Abstract

Mead's milkweed Asclepias meadii, a long-lived perennial herb of tallgrass prairie and glade communities of the central United States, is a species designated as threatened under the U.S. Endangered Species Act. Challenges to its successful management include the facts that much about its life history is unknown, its age at reproductive maturity is very advanced, certain life stages are practically unobservable, its productivity is responsive to unpredictable environmental events, and most of the known populations occur on private lands unprotected by any legal conservation instrument. One critical source of biological uncertainty is the degree to which fire promotes growth and reproductive response in the plant. To aid in its management, we developed a prototype population-level state-dependent decision-making framework that explicitly accounts for this uncertainty and for uncertainties related to stochastic environmental effects and vital rates. To parameterize the decision model, we used estimates found in the literature, and we analyzed data from a long-term monitoring program where fates of individual plants were observed through time. We demonstrate that different optimal courses of action are followed according to how one believes that fire influences reproductive response, and we show that the action taken for certain population states is informative for resolving uncertainty about competing beliefs regarding the effect of fire. We advocate the use of a model-predictive approach for the management of rare populations, particularly when management uncertainty is profound. Over time, an adaptive management approach should reduce uncertainty and improve management performance as predictions of management outcome generated under competing models are continually informed and updated by monitoring data.

Introduction

Conservation of threatened and endangered species (TES) of plants is a decision problem regarding the selection of management actions that result in a high probability of population persistence. Prescriptive actions might include manipulation of habitats, populations (i.e., transplanting, reintroduction), or regulations of human activity. Management decisions must be evaluated according to how the target population responds and whether progress toward conservation goals is achieved. However, conservation outcomes can be difficult to predict accurately because of uncertainties about how the system functions, about the unpredictable environment, and about the degree to which control can be exerted over the system. Furthermore, conservation outcomes can be difficult to measure accurately because TES populations usually cannot be observed completely.

Because the future condition of a population of a TES is a consequence of its current condition and all intervening management actions and stochastic events, it follows that a good conservation decision today should take into account the future course of decision making, as well as future uncontrollable events (Clark and Mangel 2000; Runge 2011). Thus, a management decision, the focal plant population, and its random environment constitute a stochastic dynamic system, and finding a good conservation strategy for TES is an optimal control problem (Williams 1989). Further, a dynamic approach to TES conservation provides the setting for applying an adaptive framework to account explicitly for ecological or structural uncertainty, which we define as the uncertainty regarding the average response of the system to management. Adaptive resource management is an iterative decision-making process that seeks an optimal management policy (i.e., a condition-dependent prescription for action) in the face of structural uncertainty, and it uses feedback from the resulting decisions to reduce the uncertainty for future decisions (Walters 1986; Williams et al. 2009). Uncertainty is characterized by a set of competing, plausible representations of the system, or decision models, and the decision policy evolves in response to a continuous stream of information on the relative predictive performance of those models (Moore et al. 2011).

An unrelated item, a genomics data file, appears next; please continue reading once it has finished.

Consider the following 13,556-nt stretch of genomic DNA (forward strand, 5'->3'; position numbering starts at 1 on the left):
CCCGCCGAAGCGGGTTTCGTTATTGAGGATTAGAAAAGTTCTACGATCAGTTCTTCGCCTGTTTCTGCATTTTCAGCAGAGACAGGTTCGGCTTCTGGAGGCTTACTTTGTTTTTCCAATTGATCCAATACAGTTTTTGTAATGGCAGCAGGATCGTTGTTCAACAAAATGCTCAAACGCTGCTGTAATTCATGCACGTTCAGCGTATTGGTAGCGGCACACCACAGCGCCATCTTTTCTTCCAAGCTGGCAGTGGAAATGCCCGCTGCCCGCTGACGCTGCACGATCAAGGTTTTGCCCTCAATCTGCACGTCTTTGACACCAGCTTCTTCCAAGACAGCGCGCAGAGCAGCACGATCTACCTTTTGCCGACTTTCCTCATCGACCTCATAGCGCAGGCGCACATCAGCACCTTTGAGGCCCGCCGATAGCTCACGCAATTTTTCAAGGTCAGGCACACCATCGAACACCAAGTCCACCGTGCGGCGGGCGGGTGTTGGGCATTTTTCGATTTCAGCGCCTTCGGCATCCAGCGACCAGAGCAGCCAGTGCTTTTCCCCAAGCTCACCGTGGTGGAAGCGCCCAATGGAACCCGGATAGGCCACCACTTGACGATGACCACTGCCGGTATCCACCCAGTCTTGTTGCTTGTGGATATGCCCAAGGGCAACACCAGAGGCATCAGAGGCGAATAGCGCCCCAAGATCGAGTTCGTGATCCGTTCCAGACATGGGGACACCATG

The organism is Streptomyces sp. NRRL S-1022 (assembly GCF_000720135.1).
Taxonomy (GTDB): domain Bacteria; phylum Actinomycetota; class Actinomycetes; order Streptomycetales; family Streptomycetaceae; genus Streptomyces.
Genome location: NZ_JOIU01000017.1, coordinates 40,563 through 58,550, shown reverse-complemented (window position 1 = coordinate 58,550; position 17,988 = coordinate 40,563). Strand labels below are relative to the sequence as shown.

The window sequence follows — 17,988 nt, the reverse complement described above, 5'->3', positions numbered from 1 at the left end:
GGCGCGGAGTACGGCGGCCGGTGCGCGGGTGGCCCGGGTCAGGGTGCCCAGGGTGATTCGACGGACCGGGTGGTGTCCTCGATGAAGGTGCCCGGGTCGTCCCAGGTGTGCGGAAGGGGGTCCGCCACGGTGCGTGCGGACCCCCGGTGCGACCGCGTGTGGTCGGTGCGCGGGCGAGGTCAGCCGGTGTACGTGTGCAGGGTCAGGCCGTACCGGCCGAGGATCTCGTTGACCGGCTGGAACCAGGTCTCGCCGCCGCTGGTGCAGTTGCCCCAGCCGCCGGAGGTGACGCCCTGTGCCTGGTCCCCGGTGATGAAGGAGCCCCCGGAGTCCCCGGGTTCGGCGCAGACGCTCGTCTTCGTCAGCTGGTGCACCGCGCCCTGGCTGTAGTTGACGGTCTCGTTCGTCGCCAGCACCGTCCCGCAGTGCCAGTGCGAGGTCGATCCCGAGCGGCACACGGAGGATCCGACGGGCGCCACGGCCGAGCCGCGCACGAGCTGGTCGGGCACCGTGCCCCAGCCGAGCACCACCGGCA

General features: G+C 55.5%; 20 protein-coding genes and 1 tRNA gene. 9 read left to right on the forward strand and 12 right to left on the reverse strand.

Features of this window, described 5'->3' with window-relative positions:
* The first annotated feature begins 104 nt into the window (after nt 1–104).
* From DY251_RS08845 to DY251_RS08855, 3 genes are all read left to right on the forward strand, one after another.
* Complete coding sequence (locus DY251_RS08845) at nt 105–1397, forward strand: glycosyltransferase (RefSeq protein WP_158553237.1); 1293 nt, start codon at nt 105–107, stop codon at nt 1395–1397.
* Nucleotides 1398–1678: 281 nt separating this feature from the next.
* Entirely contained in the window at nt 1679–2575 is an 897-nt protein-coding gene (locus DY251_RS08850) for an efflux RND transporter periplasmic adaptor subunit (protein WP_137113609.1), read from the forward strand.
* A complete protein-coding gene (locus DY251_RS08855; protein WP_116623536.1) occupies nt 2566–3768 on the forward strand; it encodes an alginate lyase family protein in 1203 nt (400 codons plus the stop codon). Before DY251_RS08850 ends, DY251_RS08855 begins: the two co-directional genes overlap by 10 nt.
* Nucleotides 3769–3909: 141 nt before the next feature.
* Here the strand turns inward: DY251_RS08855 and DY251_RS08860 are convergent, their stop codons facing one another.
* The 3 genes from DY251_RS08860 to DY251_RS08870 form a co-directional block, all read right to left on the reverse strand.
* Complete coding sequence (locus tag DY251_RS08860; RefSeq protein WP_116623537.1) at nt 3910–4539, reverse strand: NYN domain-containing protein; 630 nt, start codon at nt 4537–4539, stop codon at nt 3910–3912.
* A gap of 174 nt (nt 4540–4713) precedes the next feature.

An adaptive decision-analytic approach departs significantly from a popularly used alternative, population viability analysis (PVA; Morris and Doak 2002). Population viability analysis has received widespread use in assessing the likelihood of persistence of plant species (Fiedler 1987; Menges 2000; Bell et al. 2003) and sometimes to identify management regimes. However, the PVA approach has two important shortcomings that limit its usefulness for managing TES in the face of uncertainty. The first is its inability to account for the serial dependency of conservation actions. Because a PVA does not dynamically link management decisions to conservation goals and a changing population state, decisions identified by a PVA are not population-state–dependent (Westphal et al. 2003). Second, while the PVA approach typically accounts for stochastic uncertainty, often via simulation, structural uncertainty is not usually formally accommodated (Pascual et al. 1997). In general, the PVA approach provides no guidance for management under structural uncertainty and offers no formal means to incorporate learning into management (Moore et al. 2010). Therefore, we believe that a PVA provides an incomplete framework for making decisions in the context of managing a rare and poorly understood dynamic resource.